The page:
(Jones, Armour, & Potrac, 2004)
The research conducted thus far applying the 3 + 1 Cs, includes an examination of the impact of these relationship constructs on athletes’ perceptions of satisfaction with performance (Jowett & Don Carolis, 2003), on athletes’ perceptions of team cohesion (Jowett & Chaundy, 2004), on athletes’ perceptions of self-concept (Jowett, 2008), and on both athletes’ and coaches’ interpersonal perceptions (Jowett & Clark-Carter, 2006). However, previous authors have stated a lack research linking dimensions of the coach-athlete relationship to athletes’ views regarding the task and ego-involving features of the coach-created climate despite the assumption that the context of interpersonal relationships has motivational significance (Ames, 1992; Nicholls, 1989).
Mageau & Vallerands’ (2003) proposed motivational model of the coach athlete relationship (Figure 2) combines several established conceptual models including, Chelladurai’s (1978) multidimensional model of leadership (MDML), the cognitive evaluation theory (Deci & Ryan, 1980, 1985), and extends Vallerand & Pelletier’s (1985) previous motivational model.
Figure 2: The motivational model of coach athlete relationship (Mageau & Vallerand, 2003)
This model proposes a sequence in which a coaches personal orientation, context in which they operate, and personal perception of their athlete’s behaviour and motivation influence their coaching behaviours. These antecedents of the coach behaviours can be directly related to Chelladurai’s (1978) MDML model in relation to the situational characteristics, leader characteristics, and team member characteristics. These characteristics can be shown to have a direct link with motivational orientation. Erle (1981) reported that a person’s motivational orientation influences preferences for leadership behaviour. Consistent with theory, individuals who were task motivated preferred more training and instruction behaviour, while those who were affiliation motivated and extrinsically motivated preferred more social support behaviour.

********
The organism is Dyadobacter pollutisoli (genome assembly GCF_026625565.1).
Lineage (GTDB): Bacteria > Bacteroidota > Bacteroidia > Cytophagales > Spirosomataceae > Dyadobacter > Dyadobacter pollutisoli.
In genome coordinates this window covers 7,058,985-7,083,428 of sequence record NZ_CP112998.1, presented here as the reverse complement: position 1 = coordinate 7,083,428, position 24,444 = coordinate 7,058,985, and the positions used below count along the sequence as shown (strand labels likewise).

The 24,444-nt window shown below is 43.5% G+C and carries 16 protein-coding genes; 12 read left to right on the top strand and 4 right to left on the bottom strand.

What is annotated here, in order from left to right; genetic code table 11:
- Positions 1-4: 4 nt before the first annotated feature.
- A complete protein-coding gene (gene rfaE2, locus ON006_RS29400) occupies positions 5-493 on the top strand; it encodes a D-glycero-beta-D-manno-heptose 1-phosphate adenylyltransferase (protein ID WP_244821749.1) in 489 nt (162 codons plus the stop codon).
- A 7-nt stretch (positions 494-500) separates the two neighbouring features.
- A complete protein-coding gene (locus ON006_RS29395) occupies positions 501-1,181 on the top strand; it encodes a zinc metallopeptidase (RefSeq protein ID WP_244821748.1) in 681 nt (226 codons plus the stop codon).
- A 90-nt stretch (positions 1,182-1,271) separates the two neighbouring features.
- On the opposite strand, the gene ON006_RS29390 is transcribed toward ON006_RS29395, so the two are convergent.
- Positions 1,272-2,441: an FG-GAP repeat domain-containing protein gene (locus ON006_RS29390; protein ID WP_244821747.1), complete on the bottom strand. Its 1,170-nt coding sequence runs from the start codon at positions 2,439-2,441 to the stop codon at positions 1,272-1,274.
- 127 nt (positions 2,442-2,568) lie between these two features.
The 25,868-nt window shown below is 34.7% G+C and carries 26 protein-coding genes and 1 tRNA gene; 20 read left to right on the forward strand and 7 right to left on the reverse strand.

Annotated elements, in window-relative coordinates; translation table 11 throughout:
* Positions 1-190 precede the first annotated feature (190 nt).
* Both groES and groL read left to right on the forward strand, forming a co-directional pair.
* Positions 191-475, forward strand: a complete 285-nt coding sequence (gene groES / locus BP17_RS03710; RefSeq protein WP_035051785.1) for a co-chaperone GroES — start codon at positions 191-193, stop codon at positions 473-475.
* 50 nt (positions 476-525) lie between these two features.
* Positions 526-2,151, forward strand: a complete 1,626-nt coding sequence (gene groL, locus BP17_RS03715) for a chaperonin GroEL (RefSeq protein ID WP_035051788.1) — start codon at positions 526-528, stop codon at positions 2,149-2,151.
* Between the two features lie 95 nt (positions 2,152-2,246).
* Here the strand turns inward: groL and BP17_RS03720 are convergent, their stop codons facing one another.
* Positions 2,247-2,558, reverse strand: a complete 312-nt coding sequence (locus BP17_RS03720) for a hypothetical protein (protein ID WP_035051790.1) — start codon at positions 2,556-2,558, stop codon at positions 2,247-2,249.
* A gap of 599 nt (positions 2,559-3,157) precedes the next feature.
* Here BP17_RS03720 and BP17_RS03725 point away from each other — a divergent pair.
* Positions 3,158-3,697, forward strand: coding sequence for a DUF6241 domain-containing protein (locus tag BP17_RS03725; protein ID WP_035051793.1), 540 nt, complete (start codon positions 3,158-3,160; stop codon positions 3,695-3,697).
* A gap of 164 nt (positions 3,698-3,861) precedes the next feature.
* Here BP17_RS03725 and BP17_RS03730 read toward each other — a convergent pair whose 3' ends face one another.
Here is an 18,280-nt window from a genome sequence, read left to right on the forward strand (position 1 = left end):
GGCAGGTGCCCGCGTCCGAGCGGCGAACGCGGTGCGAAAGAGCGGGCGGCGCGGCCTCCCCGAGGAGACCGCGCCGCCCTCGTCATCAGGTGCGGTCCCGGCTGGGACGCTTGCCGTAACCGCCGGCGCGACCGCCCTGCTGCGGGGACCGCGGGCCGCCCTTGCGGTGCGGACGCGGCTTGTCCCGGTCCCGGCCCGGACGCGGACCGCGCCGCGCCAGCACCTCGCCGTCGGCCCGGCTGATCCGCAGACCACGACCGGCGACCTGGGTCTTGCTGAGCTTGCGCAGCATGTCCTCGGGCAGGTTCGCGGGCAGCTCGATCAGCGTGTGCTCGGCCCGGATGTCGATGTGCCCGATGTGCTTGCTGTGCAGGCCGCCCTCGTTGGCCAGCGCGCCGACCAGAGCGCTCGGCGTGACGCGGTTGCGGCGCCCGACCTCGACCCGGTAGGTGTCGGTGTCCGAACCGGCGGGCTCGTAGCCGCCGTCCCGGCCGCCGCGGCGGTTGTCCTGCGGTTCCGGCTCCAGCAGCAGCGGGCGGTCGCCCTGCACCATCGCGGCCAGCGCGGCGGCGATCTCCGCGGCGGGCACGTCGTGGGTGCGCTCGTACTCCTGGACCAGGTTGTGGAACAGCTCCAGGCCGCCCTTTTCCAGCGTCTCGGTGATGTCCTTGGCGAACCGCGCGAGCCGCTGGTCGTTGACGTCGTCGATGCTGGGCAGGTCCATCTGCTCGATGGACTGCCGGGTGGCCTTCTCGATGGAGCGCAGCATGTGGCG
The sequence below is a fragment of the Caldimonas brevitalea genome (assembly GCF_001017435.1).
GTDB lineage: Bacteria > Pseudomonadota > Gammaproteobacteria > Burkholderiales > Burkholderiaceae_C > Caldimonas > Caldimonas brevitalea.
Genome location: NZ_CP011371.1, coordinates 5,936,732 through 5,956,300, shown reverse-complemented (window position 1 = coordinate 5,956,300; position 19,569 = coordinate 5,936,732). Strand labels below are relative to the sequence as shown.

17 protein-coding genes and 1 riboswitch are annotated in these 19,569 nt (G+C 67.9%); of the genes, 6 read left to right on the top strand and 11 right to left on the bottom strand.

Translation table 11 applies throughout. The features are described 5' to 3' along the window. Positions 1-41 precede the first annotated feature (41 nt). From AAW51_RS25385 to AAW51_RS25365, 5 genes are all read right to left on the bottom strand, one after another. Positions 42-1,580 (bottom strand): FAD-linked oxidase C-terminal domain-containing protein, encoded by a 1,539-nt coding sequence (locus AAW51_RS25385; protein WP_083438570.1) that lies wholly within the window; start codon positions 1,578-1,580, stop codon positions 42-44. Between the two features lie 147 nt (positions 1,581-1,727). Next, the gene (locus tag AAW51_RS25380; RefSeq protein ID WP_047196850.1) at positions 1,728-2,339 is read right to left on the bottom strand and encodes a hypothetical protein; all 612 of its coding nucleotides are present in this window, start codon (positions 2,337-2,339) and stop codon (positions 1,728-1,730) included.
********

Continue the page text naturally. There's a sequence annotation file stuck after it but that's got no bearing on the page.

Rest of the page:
Therefore, in accordance with the proposed model, the perception of athlete’s behaviour and motivation may prove vital. However, much of the research including the MDML has been largely descriptive and provided a series of mixed results. Chelladurai (1984) & Riemer & Chelladurai (1995), have show that in certain sports and cultures athletes tend to prefer certain leadership styles, however Kang (2003) has reported that Korean basketball and track and field athletes preferred more autocratic behaviour and less training and instruction , positive feedback, and social support than American counterparts. Therefore, the importance of situational characteristics is somewhat questionable, it would seem that regardless of the situation it is the team member behaviours and motivation that is evidently more important.
In turn, coaches’ behaviours in the form of autonomy-supportive behaviours, provision of structure and involvement have a beneficial impact on athletes’ needs for autonomy, competence and relatedness. Finally, the satisfaction of these three psychological needs determines athletes’ intrinsic and self-determined extrinsic motivation. Studies (McAuley & Tammen, 1989; Tauer & Harackiewicz, 1999) concerning the validity of Deci & Ryan’s (1980, 1985) cognitive evaluation theory have generally leant support to its basic premises in that, individuals high in perceived success show a high level of competence and intrinsic motivation within a sport setting. However, the application of this model may not be relevant within an already highly extrinsically orientated group, as the premises of the model are aimed towards more intrinsically motivated groups (Deci & Ryan, 1985; Frederick & Ryan, 1995).